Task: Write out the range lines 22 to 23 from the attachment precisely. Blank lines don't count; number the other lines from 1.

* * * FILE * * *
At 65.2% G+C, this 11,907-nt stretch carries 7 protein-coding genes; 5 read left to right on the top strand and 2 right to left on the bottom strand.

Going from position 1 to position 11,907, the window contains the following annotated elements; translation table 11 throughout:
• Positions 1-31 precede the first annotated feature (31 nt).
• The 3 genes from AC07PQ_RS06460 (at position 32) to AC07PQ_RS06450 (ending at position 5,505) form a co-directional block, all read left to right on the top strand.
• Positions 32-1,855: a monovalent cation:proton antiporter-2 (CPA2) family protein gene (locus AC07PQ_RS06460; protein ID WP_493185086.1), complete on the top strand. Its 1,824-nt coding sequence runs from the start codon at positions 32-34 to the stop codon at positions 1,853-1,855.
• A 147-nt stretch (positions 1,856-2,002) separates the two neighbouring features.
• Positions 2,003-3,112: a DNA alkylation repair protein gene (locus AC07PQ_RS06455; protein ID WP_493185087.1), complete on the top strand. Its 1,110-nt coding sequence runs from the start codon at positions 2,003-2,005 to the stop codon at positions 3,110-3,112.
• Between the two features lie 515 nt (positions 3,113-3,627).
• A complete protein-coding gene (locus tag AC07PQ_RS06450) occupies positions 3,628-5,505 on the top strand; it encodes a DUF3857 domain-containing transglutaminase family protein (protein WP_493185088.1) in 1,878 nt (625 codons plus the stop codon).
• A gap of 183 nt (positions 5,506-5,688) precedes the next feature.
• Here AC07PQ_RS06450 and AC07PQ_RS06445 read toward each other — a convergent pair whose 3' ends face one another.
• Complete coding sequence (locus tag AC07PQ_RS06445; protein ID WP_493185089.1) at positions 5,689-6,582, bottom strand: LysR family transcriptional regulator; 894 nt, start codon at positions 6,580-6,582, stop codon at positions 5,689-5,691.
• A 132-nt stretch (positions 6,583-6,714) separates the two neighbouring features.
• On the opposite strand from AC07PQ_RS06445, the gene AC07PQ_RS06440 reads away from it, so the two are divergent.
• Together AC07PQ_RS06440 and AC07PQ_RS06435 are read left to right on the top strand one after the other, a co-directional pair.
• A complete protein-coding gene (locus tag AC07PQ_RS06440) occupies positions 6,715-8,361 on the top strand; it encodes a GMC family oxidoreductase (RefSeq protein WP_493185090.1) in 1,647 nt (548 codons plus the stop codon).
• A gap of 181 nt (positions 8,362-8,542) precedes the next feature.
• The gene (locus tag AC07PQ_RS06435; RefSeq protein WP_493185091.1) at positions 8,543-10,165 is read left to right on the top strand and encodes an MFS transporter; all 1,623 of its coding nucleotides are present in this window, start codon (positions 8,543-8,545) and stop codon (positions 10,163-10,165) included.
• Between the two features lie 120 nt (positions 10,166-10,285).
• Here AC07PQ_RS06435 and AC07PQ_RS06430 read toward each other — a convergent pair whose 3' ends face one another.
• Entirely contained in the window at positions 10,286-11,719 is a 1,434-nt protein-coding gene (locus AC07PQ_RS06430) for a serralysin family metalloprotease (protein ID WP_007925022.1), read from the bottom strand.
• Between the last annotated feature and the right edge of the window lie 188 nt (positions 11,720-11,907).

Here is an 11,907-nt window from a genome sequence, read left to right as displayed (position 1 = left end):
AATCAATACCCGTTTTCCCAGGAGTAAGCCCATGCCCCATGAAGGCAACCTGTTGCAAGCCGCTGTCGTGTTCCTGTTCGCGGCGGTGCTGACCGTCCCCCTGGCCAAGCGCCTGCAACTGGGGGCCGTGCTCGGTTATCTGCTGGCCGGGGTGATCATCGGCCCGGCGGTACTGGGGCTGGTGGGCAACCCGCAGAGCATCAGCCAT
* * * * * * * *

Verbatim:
• Between the last annotated feature and the right edge of the window lie 188 nt (positions 11,720-11,907).

Here is an 11,907-nt window from a genome sequence, read left to right as displayed (position 1 = left end):